Change is hard for most of us. When we are asked to change something we are doing, we must give up security and stability in exchange for volatility and uncertainty. This is not a very appealing proposition on its surface. However, if we look below the surface, there is some good news waiting for us.
Your work world, as a health care provider, is undergoing a major change like this right now. The practices and systems that you’ve used to build your career are now being challenged by an increasing amount of data and research that suggests that the results you can achieve with your patients might be more predictable than we once thought.
How can that be? The simple answer is that electronic medical records are making it easier to look back over a large amount of patient data, make observations and comparisons, and generate predictions about how future cases might play out for other people in the same scenario. Now that predictions are becoming more mainstream, insurers are beginning to link the predictions to payment to create reimbursement systems that reward the best patient outcomes, not just the delivery of services.
This is an interesting place for health care professionals to be. This new scenario gives us more power than we’ve ever had before. We now have the opportunity to truly be rewarded for our expertise. I would even make the argument that receiving fair payment for one’s ability to get patients better faster is exactly what many of us expected would be on the other side of the degree we spent years earning. I know that’s what I was prepared to find. I am very happy that the day is finally here.
So here we are now with the opportunity to embrace a change that we’ve been trained for and one that is designed to make us even better providers over time. That helps make this change a little more attractive. Nevertheless, it’s still different, and different can be difficult. Thankfully the many behaviors that demonstrate high levels of professionalism, including flexibility, adaptability, integrity, and a passion for life-long learning among others, are the same behaviors seen in successful adjustment to change. Therefore, by embracing change, you are fine-tuning your professionalism. I like that tradeoff for something that is coming either way.
Still not convinced? Harvard Business Review recently published a great article about how to overcome mental hurdles. The author offers four types of “psychological distance” that we often face: social, temporal, spatial, and experiential. She then suggests that we can substitute in one that is easier for another causing the challenge to help cover the distance from where you are to where you want to be.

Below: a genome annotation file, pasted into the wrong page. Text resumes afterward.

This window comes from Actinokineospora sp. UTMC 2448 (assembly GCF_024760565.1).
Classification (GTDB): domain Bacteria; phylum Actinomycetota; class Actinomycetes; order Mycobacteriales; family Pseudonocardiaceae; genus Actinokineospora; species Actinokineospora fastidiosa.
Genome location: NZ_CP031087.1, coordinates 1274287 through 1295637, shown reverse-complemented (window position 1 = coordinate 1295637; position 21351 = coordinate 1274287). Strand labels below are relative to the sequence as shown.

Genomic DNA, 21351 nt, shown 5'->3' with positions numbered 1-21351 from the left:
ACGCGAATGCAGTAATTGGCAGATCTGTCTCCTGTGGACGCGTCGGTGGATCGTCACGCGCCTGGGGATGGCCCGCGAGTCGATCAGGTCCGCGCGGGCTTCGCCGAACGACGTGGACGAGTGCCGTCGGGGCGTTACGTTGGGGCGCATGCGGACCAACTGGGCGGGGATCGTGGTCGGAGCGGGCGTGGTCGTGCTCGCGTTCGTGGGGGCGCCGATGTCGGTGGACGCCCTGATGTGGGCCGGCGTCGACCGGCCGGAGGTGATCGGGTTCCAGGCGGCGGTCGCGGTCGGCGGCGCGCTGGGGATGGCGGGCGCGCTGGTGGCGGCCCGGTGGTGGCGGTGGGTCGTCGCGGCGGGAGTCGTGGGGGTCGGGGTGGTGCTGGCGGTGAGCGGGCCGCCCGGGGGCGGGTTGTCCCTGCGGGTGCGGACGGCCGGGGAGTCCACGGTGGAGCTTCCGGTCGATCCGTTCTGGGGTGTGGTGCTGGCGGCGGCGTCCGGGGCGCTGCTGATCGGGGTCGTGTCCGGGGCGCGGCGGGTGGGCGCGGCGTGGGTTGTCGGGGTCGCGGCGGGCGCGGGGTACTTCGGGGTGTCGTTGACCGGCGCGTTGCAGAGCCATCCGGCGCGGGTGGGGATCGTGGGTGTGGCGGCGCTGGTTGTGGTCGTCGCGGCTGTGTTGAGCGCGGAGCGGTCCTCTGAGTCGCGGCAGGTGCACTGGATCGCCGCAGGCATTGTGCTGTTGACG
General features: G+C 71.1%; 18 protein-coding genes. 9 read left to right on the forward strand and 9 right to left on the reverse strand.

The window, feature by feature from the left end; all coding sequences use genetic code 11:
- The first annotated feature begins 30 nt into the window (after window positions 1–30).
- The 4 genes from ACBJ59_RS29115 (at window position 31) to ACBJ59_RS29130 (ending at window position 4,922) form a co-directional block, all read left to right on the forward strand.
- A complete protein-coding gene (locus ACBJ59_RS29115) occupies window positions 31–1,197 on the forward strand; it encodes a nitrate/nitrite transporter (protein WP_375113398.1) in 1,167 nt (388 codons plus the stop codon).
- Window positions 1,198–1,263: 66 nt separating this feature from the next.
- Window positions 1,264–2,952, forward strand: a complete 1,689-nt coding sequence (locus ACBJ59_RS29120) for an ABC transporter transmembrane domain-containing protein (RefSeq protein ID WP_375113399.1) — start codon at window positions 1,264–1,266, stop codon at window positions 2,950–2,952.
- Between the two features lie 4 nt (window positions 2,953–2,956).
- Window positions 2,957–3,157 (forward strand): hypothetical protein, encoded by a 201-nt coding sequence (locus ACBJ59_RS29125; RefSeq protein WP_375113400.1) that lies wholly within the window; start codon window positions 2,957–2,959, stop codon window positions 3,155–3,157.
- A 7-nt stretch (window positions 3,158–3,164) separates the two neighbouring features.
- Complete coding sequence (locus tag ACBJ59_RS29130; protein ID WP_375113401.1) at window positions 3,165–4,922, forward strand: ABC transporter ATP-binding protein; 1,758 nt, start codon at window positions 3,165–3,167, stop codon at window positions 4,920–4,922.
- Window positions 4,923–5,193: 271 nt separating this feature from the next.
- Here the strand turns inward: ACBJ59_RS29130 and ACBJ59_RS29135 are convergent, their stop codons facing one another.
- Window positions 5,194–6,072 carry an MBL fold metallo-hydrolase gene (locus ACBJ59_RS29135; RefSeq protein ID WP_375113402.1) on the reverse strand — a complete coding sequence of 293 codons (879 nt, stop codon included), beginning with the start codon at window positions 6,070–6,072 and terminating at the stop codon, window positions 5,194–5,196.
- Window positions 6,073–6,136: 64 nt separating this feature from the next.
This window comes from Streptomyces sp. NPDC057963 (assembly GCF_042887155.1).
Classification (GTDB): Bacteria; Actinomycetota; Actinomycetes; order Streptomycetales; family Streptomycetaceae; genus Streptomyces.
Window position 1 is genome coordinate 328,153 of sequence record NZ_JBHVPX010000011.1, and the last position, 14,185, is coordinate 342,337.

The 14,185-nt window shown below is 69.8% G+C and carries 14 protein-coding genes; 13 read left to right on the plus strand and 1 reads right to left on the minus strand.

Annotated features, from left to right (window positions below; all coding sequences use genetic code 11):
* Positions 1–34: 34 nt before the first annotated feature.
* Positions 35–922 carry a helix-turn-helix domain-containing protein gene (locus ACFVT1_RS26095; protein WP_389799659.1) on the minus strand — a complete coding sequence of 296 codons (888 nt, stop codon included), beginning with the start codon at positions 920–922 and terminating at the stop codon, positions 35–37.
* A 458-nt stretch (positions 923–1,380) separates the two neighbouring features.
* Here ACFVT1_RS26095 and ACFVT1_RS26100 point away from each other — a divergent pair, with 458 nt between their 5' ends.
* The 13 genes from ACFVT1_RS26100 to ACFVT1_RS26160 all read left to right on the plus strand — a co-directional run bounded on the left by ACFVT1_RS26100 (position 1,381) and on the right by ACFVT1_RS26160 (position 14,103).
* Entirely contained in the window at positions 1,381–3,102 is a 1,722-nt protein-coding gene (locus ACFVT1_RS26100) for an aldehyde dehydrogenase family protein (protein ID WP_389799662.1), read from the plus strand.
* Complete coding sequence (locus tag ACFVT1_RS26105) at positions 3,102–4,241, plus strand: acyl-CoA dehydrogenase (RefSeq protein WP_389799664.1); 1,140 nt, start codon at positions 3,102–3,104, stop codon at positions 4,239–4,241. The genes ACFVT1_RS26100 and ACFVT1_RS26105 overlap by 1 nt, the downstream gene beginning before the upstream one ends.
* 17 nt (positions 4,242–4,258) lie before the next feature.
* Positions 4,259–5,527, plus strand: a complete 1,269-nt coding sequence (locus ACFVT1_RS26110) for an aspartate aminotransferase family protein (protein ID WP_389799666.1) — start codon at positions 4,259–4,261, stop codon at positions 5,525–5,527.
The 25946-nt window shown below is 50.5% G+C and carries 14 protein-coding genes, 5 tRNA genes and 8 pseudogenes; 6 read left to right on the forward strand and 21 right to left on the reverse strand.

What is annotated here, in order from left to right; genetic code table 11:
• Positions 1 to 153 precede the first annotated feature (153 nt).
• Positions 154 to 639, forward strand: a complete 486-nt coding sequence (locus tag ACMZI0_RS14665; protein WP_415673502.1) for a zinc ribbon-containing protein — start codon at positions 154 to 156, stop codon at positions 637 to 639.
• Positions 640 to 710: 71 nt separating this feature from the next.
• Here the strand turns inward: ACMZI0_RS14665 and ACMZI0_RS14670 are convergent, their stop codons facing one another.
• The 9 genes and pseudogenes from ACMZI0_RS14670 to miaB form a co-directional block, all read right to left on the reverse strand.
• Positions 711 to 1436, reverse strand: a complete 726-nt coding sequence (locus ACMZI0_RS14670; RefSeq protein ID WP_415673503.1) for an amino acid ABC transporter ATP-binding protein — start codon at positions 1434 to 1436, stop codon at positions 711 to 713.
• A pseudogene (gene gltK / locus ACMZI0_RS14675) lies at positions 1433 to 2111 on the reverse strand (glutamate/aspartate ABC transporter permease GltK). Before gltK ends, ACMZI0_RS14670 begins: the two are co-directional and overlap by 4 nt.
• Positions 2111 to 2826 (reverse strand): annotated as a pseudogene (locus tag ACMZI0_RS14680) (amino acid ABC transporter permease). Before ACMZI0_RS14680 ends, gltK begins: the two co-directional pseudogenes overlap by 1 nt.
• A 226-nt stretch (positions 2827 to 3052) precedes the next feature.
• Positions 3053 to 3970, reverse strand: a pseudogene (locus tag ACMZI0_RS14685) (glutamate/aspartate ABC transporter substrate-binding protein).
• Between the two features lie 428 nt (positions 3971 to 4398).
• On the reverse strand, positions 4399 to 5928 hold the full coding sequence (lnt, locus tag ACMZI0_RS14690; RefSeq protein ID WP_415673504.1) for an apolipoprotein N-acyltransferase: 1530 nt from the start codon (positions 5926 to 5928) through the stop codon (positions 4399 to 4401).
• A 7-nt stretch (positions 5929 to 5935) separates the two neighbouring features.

outcomes basedWe have many opportunities to apply this approach to outcomes-based reimbursement. This reality is quickly moving from the future to be a present issue. Probably the most common challenge to this change is in the experience aspect – in other words, it is hard to move from imagining a new payment system to being ready to experience (and even embrace) it.
To overcome this barrier, consider tweaking the temporal – or time – aspect in your mind. Consider that every change we encounter is really just a single point in time; a point of time that begins in front of us, but then quickly moves behind us after we experience it. Imagine that you just experienced being rewarded for your outcomes. Imagine you used your expertise to help Mrs. Johnson get home faster and better than she ever thought she could because you leaned on the research to drive your therapy plan. In fact, not only is she going home but she’s going home confident because you helped her increase her strength and function to get her walking out the door at a pace of 3.3 meters/second – the proven speed that moves her beyond a risk of further functional decline. Feels good, doesn’t it?
As I think about the constants in my own life, I find an interested revelation come up: what is comfortable for me now was once a new experience – a change – that I encountered, integrated into my life, and became a new reality for me. It doesn’t matter where I am, they all arrive and pass the same way. Consider your own experiences and I suspect you’ll find the same comforting observation. If you find yourself doubting the process or the hard work of doing something new, remember that today’s change is tomorrow’s constant. You’re already there in your mind. Go make it a reality in your practice.
Source:
Hamilton, R. (2015, March). Bridging Psychological Distances. Harvard Business Review, online.


DerekF-Infinity_RehabDerek Fenwick, PT, MBA, GCS is a physical therapist and board-certified geriatric clinical specialist. He develops leaders in healthcare as the Director of Professional Development at Infinity Rehab. Find him on LinkedIn and on Twitter @DerekFenwickPT.

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